"Because I Said So" inhabits a level of the underworld where the neurotic run wild, calm is a four-letter word and one character is more or less identified as "the sister who set the family record for orgasms." It actually sickened me a little. It couldn't be any worse if each DVD came laced with anthrax.
Ostensibly this is a romantic comedy - though it is the opposite of romantic and funny like a shiv to the belly - about a mother and her three daughters, the youngest of which has either rotten taste in men, or rotten luck. The mother is Diane Keaton, while the youngest daughter is Mandy Moore. It should tell you something that Moore is the best thing about the movie.
Building off her mother-as-a-dictator performance in "The Family Stone" Keaton is Daphne, professional loon. She seems to be a baker; she lives in a million-dollar townhouse, so she must traffic angel dust, too. At any rate, she's the kind of mother who, at some point, talks simply for the sensation of mouthing words, dresses like Julie Andrews met Cruella DeVille, cries in proverbial hiccups, psychosomatically loses her voice, and eventually breaks out into song with her three daughters, who occasionally perform doo-wop numbers in front of small audiences of friends, husbands, and rotten men.
Forty years ago, women like this were either put on valium, or put away.
Daphne is borderline incoherent, a manipulator, and such an unhinged, meddling jack lope that she signs her daughter up for an online dating service, then screens the potential suitors. Unbeknowst to Millie (Moore), Daphne has set her up with an architect (Tom Everett Scott) who might be the blandest creep ever committed to celluloid. There's no reason to like him, and he's not interesting enough to hate.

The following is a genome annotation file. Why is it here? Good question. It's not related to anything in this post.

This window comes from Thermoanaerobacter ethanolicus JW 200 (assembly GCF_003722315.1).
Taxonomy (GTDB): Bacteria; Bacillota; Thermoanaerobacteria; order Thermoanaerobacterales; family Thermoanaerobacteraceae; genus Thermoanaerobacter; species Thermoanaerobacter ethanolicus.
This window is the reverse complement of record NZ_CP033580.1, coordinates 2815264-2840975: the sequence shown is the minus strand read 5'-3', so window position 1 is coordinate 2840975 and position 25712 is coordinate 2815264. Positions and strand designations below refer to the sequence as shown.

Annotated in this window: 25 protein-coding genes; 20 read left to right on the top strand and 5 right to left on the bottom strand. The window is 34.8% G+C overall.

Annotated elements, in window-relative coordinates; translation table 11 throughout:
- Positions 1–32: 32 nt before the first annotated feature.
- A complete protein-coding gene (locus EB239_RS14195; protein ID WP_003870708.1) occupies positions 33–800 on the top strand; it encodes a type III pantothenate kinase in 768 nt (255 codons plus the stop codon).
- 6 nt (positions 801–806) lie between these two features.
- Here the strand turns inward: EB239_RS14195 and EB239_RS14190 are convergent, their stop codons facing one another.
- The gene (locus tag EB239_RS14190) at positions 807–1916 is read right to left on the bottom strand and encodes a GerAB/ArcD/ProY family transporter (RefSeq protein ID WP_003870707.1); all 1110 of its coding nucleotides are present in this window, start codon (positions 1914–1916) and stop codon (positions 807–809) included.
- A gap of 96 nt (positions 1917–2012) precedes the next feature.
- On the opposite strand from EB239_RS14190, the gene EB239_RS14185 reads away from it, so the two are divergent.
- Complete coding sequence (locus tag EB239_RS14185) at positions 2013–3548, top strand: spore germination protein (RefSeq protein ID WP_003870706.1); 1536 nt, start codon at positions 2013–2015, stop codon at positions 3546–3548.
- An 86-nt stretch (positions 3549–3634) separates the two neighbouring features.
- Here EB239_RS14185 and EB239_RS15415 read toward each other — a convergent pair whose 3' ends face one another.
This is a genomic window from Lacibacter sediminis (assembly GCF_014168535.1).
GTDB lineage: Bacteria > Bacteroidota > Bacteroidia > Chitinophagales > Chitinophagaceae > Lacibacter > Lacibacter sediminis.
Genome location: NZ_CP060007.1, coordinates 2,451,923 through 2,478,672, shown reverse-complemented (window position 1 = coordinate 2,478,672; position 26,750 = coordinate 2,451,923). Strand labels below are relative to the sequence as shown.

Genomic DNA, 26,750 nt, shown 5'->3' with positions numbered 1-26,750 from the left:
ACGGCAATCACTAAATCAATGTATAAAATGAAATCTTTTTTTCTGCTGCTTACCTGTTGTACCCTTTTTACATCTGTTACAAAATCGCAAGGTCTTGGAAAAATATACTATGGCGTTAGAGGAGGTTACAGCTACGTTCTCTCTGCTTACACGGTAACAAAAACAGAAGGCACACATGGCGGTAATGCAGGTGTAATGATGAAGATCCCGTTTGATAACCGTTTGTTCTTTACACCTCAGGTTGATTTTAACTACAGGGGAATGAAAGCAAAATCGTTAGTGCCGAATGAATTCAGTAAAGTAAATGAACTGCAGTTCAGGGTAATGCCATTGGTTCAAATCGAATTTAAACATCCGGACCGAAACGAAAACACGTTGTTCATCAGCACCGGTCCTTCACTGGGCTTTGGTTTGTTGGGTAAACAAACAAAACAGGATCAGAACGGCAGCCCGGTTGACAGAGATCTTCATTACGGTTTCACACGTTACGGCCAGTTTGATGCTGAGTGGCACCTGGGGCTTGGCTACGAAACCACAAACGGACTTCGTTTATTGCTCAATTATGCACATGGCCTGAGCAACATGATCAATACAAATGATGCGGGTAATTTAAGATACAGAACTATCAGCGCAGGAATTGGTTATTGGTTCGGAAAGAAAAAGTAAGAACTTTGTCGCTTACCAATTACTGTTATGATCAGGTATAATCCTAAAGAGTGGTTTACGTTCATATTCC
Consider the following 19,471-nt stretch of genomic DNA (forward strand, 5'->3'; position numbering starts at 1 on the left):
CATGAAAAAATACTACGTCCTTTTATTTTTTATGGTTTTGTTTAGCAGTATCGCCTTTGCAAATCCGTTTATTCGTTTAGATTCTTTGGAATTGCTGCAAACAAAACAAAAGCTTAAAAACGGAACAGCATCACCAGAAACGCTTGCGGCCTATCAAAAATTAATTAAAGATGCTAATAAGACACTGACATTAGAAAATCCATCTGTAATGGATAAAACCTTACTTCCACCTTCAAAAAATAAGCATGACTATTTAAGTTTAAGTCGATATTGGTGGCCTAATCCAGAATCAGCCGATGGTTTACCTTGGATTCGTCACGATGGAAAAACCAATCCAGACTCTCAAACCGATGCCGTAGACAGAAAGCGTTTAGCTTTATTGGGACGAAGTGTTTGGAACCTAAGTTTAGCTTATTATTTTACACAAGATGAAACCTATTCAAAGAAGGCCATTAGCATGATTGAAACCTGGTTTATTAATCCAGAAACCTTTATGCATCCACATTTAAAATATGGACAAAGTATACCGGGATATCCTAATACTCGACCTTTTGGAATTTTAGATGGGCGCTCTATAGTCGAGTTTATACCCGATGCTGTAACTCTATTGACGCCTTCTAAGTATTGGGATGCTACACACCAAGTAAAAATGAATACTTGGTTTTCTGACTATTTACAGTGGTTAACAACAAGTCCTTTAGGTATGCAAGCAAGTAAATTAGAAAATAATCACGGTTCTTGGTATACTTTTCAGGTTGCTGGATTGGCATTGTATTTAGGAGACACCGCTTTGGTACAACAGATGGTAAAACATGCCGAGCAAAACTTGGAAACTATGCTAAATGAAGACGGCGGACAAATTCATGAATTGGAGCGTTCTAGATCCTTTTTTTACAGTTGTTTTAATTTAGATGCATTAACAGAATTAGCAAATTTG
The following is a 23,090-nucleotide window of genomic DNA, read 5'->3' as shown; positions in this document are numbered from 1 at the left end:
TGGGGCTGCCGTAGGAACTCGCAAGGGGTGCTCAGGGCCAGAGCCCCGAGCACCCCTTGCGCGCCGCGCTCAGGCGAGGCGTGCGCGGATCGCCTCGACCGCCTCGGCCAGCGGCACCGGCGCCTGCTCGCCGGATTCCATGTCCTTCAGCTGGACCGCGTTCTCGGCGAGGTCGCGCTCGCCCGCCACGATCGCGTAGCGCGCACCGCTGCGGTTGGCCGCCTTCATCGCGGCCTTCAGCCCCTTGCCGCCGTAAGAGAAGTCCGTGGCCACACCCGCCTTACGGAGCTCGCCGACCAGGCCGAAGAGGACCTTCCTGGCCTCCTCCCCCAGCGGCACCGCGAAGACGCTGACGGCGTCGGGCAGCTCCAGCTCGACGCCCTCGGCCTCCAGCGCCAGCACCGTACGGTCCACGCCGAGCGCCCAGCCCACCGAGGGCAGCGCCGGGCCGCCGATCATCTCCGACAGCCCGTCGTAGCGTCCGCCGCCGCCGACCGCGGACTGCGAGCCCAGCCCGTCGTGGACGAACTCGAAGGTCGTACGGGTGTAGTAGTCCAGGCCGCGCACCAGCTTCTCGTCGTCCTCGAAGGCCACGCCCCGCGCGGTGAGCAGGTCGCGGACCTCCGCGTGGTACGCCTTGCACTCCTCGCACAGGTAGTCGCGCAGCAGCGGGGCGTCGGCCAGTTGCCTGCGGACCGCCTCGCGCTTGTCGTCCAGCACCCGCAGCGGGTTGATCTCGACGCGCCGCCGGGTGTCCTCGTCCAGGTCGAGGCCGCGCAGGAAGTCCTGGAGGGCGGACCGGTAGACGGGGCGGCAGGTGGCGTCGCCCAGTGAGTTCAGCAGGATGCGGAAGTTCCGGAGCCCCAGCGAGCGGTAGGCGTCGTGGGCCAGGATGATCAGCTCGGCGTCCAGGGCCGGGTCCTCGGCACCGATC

Vying for Millie's affections is a musician (Gabriel Macht). He's also a single father. Occasionally, he moonlights as a saint, teaching kids and idiots to play the guitar. Of course, Millie, a caterer who moonlights as a saint teaching just plain idiots how to cook, sleeps around on the musician for sake of dramatic tension.
Other than be a showcase for Keaton roaring id, it's hard to figure out what "Because I Said So" wanted to do. It apologizes for any number of Millie and Daphne's morally questionable behaviors by chalking up to them being women in love, or heat, as if this somehow makes their choices look better. Directed by Michael Lehman (a long way from "Heathers" or even "Soapdish") it revels in frank, predictable chats about sex. Eventually, the daughters conclude that mom's meddling traces back to her need to get screwed; she's two éclairs short of a dozen because she hasn't been properly stuck in thirty years.
It trades in a bunch of other irritations, too. The musician's kid seems to be autistic; he's constantly screaming or running around like he's been sprung from the bull pit in Pamplona. The song numbers are so obviously lip-synched that you're not even sure what to imagine, nor is it immediately clear what song Daphne and her daughters are even trying to sing.